Here’s what I read in 2017, in the order I read them. The list includes a mix of hard copy, ebook, and audiobook versions.
(As a side note, this article is not monetized with Amazon Affiliates, just in case you were wondering.)
by James Luceno
For the most part, this book wasn’t too thrilling. It did a great job building a bridge between the movies Start Wars Episode III: Revenge of the Sith and the start of Rogue One: A Star Wars Story.
I read Catalyst after watching Rogue One, and it helped fill in some character-building and lore gaps that could never have fit into the movie, so I appreciated that. But Catalyst lacked action, which made it feel like a slog at times. That said, it was still an entertaining listen, because the narrator was fantastic, along with some neat sound effects and music.
by Paul Kalanithi
When Breath Becomes Air is the heartrending memoir of a young doctor named Paul in his last phase of life. Dying of cancer and unable to continue the career and life he wanted, he turned to the one other thing he wanted to do: write. The result? This book.
While I didn’t enjoy the narrator that was chosen for the audiobook version, I can’t say the same about the book. I thought it was a beautiful account of our humanity when faced with certain death. It’s one of those books that really makes you think about your priorities in life.
Highlight: Paul’s wife writes the epilogue, and it’s a tear-jerker.
by Pierce Brown
An epic conclusion to a thrilling and sweeping trilogy filled with space battles and mythology, Morning Star is full of twists and turns and nonstop excitement. A total blast to read.
I recommend the whole trilogy. It wouldn’t make sense not to read all three.
by Malcolm Gladwell
Gladwell has a way with unearthing cause and effect from real-world stories. This is probably his most popular book, and for good reason. It’s a great resource for understanding business, human nature, and virality.
by Neil Gaiman
Gaiman is one of my favorite authors, and this is the most delightful audiobook I’ve ever listened to. Sporting a full cast and fantastic narrator, I felt like I was listening to a movie.
The Graveyard Book will transport you to strange and fascinating places. The story isn’t perfect, but it doesn’t need to be. The experience is enough to make it worthwhile.
by J.D. Salinger
I never read this book in high school, since my teachers never assigned it. While I appreciate what Salinger did with his infamous first-person narrator, Holden Caulfield, at this stage of my life, he infuriated me. And I’ve decided that’s okay.
What makes this book so lasting is that Salinger has told a timeless story that will make readers see it so differently depending on what stage of life they’re in. It’s brilliant.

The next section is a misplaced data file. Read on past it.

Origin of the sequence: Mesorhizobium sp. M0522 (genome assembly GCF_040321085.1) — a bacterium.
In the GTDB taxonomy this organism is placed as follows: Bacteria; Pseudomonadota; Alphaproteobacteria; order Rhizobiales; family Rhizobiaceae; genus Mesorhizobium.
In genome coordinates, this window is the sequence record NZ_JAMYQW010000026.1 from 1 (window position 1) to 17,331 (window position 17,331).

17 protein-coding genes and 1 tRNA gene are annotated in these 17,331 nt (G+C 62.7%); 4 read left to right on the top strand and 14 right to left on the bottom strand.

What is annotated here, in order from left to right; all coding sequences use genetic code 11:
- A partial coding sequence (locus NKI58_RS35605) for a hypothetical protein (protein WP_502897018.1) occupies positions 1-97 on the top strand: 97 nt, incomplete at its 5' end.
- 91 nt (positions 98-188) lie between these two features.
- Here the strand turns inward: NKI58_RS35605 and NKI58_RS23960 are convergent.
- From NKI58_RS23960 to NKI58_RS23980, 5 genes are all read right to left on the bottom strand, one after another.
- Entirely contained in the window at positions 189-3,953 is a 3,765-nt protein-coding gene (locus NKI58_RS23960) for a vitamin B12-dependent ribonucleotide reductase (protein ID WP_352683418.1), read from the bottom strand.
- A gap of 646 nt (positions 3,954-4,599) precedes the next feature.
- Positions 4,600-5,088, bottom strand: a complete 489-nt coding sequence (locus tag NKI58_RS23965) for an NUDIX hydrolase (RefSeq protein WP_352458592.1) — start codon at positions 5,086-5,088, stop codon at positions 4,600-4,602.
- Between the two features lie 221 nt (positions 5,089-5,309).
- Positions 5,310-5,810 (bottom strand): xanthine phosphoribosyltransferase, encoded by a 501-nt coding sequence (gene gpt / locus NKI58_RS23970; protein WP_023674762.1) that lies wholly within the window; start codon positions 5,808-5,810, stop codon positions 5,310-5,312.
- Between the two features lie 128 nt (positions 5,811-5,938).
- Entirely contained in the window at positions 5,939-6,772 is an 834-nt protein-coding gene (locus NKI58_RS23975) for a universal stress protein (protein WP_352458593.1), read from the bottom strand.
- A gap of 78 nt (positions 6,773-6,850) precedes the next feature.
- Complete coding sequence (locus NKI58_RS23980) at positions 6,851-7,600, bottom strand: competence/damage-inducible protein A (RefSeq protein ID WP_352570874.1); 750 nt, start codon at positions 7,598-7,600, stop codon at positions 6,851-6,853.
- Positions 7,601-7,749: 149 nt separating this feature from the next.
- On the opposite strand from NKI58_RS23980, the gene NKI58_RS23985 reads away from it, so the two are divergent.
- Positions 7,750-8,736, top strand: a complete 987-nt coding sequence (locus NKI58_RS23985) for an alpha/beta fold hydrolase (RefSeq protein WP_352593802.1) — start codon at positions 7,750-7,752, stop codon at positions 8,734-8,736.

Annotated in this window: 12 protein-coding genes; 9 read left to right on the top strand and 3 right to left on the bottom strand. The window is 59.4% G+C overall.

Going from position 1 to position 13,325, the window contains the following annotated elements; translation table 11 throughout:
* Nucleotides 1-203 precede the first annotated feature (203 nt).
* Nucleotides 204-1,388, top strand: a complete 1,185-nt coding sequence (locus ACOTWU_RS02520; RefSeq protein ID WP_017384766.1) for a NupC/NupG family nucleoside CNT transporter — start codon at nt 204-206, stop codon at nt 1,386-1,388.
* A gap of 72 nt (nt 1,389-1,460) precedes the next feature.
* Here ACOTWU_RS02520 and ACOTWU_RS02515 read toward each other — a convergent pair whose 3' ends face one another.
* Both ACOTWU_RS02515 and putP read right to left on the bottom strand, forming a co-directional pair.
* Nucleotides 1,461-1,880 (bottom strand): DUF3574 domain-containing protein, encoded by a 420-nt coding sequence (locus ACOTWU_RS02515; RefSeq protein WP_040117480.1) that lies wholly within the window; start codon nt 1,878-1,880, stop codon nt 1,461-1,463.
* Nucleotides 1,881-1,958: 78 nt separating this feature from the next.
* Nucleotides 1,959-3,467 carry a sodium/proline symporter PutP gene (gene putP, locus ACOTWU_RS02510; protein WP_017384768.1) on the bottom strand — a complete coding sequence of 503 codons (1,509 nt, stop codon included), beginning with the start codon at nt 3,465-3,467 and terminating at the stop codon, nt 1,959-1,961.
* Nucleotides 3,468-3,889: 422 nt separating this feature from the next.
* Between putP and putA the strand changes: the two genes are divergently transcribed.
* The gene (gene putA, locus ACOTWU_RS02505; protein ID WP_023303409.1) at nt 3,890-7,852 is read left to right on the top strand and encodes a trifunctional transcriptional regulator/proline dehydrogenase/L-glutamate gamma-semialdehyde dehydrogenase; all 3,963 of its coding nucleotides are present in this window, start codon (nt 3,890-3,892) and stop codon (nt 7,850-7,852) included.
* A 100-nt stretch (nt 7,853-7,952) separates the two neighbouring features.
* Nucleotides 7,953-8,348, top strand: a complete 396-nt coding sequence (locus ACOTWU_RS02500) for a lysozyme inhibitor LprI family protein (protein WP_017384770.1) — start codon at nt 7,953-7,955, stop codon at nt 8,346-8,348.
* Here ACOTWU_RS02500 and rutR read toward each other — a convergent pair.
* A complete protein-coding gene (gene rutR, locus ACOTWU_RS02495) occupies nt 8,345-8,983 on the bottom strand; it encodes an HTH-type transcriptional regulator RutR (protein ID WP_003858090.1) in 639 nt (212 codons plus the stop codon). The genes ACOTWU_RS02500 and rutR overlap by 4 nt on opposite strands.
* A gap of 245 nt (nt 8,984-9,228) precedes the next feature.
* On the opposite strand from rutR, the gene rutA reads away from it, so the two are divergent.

by Mike McDerment (CEO of Freshbooks) and Donald Cowper
Breaking the Time Barrier is a fantastic read for freelancers, and it certainly helped me think differently about the way I approach pricing and presenting my freelance services. It’s about pricing in terms of value — and finding a practical way to do that—rather than pricing by time.
by Seth Godin
I loved and agreed with most of the ideas and principles in this book. Halfway through it, I realized that the way a linchpin thinks (by Godin’s definition) is already the way I think, in most respects. Which was reassuring. Although I still did get enough out of this to improve myself.
by Daniel Quinn
This is a hard one for me. I don’t quite know what to think about it. In some respects, it made me question reality a bit. It surprised me with observations I’d never considered before, and I always appreciate that.
On the other hand, this book infuriated me. It wasn’t a story, but it was wrapped like one. It was really the author’s own philosophic discourse, told through a telepathic gorilla and a terribly forgettable first-person narrator.
At the end of the book, I didn’t feel like I’d arrived anywhere.
If you like philosophical discourse, this could be for you. While I welcome contradictions to my worldview (and this book certainly did that), I felt like its argument fell apart at the end.
by Seth Godin
Truly good marketing isn’t about marketing at all. It’s about building an audience, leading a community of people who are passionate about what you do. It’s about listening and meeting them at eye-level, rather than looking down at them. It’s about sharing and giving. Products and services don’t improve in a vacuum.
by Khaled Hosseini
Poetic and haunting, The Kite Runner is one of the most beautifully written books I’ve ever read. Since I don’t know much about the Middle East than what’s dished on the news, The Kite Runner served as the looking glass I’d craved to better understand the lives of everyday people.
While the narrator, Amir, is a child of privilege, the story provides vivid glimpses of struggle and injustice through Hassan, Amir’s childhood friend and servant.